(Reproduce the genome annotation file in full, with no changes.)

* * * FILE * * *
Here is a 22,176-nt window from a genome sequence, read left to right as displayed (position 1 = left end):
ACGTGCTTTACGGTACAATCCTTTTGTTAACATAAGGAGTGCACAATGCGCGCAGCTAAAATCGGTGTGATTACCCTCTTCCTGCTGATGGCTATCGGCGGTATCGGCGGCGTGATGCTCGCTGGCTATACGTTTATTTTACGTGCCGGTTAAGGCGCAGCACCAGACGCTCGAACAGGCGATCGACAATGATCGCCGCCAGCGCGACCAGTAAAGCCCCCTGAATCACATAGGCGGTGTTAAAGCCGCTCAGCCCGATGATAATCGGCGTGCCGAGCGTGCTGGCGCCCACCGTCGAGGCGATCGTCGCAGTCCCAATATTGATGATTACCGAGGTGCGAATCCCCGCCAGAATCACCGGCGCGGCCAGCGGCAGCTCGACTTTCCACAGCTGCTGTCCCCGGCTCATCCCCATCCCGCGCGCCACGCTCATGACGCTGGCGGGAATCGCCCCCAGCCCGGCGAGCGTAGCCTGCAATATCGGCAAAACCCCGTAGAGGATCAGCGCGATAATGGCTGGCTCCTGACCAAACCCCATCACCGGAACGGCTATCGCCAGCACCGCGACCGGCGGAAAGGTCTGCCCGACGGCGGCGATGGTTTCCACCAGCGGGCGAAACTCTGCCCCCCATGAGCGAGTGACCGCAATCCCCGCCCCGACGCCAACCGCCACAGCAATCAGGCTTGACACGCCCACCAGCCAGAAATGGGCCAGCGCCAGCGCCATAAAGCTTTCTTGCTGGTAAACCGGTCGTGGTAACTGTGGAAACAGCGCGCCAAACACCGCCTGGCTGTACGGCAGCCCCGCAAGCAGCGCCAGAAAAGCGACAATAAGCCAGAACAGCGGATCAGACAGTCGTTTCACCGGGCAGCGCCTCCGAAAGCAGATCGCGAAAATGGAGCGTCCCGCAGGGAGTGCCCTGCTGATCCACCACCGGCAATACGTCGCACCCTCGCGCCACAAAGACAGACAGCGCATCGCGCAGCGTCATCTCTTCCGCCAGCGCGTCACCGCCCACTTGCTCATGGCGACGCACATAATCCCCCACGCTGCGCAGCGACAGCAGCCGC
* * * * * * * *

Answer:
Here is a 22,176-nt window from a genome sequence, read left to right as displayed (position 1 = left end):
ACGTGCTTTACGGTACAATCCTTTTGTTAACATAAGGAGTGCACAATGCGCGCAGCTAAAATCGGTGTGATTACCCTCTTCCTGCTGATGGCTATCGGCGGTATCGGCGGCGTGATGCTCGCTGGCTATACGTTTATTTTACGTGCCGGTTAAGGCGCAGCACCAGACGCTCGAACAGGCGATCGACAATGATCGCCGCCAGCGCGACCAGTAAAGCCCCCTGAATCACATAGGCGGTGTTAAAGCCGCTCAGCCCGATGATAATCGGCGTGCCGAGCGTGCTGGCGCCCACCGTCGAGGCGATCGTCGCAGTCCCAATATTGATGATTACCGAGGTGCGAATCCCCGCCAGAATCACCGGCGCGGCCAGCGGCAGCTCGACTTTCCACAGCTGCTGTCCCCGGCTCATCCCCATCCCGCGCGCCACGCTCATGACGCTGGCGGGAATCGCCCCCAGCCCGGCGAGCGTAGCCTGCAATATCGGCAAAACCCCGTAGAGGATCAGCGCGATAATGGCTGGCTCCTGACCAAACCCCATCACCGGAACGGCTATCGCCAGCACCGCGACCGGCGGAAAGGTCTGCCCGACGGCGGCGATGGTTTCCACCAGCGGGCGAAACTCTGCCCCCCATGAGCGAGTGACCGCAATCCCCGCCCCGACGCCAACCGCCACAGCAATCAGGCTTGACACGCCCACCAGCCAGAAATGGGCCAGCGCCAGCGCCATAAAGCTTTCTTGCTGGTAAACCGGTCGTGGTAACTGTGGAAACAGCGCGCCAAACACCGCCTGGCTGTACGGCAGCCCCGCAAGCAGCGCCAGAAAAGCGACAATAAGCCAGAACAGCGGATCAGACAGTCGTTTCACCGGGCAGCGCCTCCGAAAGCAGATCGCGAAAATGGAGCGTCCCGCAGGGAGTGCCCTGCTGATCCACCACCGGCAATACGTCGCACCCTCGCGCCACAAAGACAGACAGCGCATCGCGCAGCGTCATCTCTTCCGCCAGCGCGTCACCGCCCACTTGCTCATGGCGACGCACATAATCCCCCACGCTGCGCAGCGACAGCAGCCGC